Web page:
“For 10 months, every day might be our last day.”
That was Adam Sparks’ biggest fear from the first moment the pandemic prompted the state of California to change the rules for restaurants. The owner of Mangia Italiano on Third in Chula Vista knew he’d have to close down if one of his employees contracted the coronavirus.
Sparks dodged that bullet, but he couldn’t outlast the cost of doing business when most of his customers couldn’t sit inside his restaurant.
“We’re tired," Sparks said with a sigh. “I have no more fight left in me.”
Sparks has co-owned the restaurant with his wife, Kathy, for 14 years. During that time, Mangia Italiano hosted everything from wedding parties to Chula Vista City Council candidate debates. The walls of one hallway include pictures of local dignitaries who frequented the restaurant.
As the pandemic dragged on, Sparks took on a leading role for the other small business owners on Third Avenue. They worked together to develop their own no-touch carry-out system, where employees would drop orders off on the hoods of vehicles.
“I made some phone calls," Sparks said. "I tried to get people to pull together a little bit. I talked to business owners.”
Sparks said he was forced to make the decision to close after he and the landlord couldn’t reach an agreement on the rent moving forward. Sparks needed it to decrease because his business has been slashed. However, the landlord insisted on increasing it.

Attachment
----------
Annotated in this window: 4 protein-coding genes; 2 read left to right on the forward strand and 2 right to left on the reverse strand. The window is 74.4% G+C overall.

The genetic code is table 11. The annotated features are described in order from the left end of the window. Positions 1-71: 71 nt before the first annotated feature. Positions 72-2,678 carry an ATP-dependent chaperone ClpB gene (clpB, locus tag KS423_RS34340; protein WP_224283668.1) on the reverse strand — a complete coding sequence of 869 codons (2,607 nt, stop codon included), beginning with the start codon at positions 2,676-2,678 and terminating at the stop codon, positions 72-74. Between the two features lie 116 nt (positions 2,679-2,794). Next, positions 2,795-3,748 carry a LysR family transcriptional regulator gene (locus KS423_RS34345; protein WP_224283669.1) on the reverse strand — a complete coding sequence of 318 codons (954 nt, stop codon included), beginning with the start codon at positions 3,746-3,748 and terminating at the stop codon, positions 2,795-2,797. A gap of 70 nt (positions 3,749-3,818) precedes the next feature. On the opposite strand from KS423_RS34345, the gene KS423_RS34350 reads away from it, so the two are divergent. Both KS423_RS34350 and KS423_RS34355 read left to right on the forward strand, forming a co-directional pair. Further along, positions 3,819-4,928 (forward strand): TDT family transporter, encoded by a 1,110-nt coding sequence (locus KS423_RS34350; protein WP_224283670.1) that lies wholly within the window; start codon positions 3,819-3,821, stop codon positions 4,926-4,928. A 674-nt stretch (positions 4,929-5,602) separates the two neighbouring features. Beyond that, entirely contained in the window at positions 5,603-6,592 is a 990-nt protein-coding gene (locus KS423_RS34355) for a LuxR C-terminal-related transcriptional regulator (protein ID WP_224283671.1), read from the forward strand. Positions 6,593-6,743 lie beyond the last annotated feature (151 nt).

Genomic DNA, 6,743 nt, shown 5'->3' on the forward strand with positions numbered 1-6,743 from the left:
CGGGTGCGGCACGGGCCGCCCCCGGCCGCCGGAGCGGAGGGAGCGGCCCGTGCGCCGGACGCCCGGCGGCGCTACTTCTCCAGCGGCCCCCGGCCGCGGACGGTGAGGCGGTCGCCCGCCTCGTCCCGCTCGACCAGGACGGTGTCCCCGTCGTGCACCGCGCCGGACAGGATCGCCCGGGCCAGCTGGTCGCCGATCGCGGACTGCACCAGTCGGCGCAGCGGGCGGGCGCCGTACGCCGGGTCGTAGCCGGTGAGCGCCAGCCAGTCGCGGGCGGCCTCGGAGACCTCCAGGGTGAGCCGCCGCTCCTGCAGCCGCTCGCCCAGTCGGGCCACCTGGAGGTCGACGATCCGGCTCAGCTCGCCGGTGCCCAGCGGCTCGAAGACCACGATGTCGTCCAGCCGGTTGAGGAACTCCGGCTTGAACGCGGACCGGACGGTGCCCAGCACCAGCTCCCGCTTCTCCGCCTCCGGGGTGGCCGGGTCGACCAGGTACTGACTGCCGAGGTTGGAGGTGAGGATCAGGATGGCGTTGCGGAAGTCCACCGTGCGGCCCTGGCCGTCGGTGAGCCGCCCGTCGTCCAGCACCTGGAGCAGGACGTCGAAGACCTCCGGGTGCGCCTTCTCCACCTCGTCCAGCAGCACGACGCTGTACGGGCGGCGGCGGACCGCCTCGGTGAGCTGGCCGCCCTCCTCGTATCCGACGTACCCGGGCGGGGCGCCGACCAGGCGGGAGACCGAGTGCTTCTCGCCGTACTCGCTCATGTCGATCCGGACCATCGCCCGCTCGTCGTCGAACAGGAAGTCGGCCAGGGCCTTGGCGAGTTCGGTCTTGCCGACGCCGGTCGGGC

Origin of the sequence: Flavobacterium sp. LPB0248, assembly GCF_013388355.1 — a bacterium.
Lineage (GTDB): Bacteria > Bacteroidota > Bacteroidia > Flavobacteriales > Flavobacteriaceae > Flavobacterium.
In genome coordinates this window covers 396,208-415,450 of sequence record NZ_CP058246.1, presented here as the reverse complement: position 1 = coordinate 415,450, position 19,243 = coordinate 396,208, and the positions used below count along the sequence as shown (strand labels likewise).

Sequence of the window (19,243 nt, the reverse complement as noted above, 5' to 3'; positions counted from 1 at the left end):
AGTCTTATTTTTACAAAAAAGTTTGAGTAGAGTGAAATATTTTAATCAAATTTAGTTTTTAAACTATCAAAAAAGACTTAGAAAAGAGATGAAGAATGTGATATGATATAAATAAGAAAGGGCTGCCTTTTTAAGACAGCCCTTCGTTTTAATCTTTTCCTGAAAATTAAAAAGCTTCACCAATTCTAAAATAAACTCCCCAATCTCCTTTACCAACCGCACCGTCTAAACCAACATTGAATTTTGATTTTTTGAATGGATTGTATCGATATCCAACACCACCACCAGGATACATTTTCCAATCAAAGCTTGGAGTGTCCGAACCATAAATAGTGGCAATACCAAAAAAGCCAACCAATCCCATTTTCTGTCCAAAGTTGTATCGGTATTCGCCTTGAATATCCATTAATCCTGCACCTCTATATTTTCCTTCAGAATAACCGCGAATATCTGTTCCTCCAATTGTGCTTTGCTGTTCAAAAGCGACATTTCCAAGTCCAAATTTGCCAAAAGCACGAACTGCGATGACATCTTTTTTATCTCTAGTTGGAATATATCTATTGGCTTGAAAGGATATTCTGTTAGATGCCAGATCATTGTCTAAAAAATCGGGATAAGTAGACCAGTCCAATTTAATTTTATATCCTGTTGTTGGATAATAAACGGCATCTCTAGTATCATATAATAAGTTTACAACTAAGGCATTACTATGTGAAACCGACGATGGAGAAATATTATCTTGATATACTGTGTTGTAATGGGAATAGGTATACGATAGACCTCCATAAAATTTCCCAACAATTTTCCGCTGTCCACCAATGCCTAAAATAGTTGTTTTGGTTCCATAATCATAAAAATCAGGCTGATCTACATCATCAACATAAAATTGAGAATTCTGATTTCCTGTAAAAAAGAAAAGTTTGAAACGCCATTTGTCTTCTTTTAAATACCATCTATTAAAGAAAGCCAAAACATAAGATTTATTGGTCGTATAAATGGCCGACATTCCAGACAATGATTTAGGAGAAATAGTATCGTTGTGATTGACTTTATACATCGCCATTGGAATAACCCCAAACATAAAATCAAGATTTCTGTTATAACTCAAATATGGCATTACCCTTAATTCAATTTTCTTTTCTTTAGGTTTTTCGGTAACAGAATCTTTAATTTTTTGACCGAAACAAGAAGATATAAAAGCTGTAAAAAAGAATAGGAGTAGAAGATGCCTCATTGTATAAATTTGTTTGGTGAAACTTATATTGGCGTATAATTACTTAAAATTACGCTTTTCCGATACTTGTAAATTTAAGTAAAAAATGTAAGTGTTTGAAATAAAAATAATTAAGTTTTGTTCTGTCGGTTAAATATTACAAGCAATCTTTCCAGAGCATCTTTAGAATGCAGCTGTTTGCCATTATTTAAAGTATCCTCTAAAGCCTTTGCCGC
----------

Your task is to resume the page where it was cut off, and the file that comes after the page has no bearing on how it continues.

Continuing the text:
“But they also have to pay bills, right?” Sparks said, shrugging.
Mangia Italiano on Third will serve its last meal Sunday night. Sparks encouraged anyone with outstanding gift certificates to use them this weekend. If not, he said, customers can email him at the restaurant and he will refund money paid for the gift certificates.
The small business owner had to take a few silent moments to himself as he thought about what he will miss most about operating Mangia Italiano. He recalled a time the mayor of Chula Vista hosted a fundraiser for one of his employees who had developed breast cancer.
“To me? That’s Chula Vista,” Sparks said, choking back tears. “It’s that kind of action. It’s that kind of place. That’s Chula Vista.”
Sparks said he and his wife have received several offers to move into other locations along Third Avenue. However, he said, he won’t make any decisions until the pandemic ends.
“I think we are seeing the light at the end of the tunnel," Sparks said. "I just want to make sure it’s not a train before I jump back in.”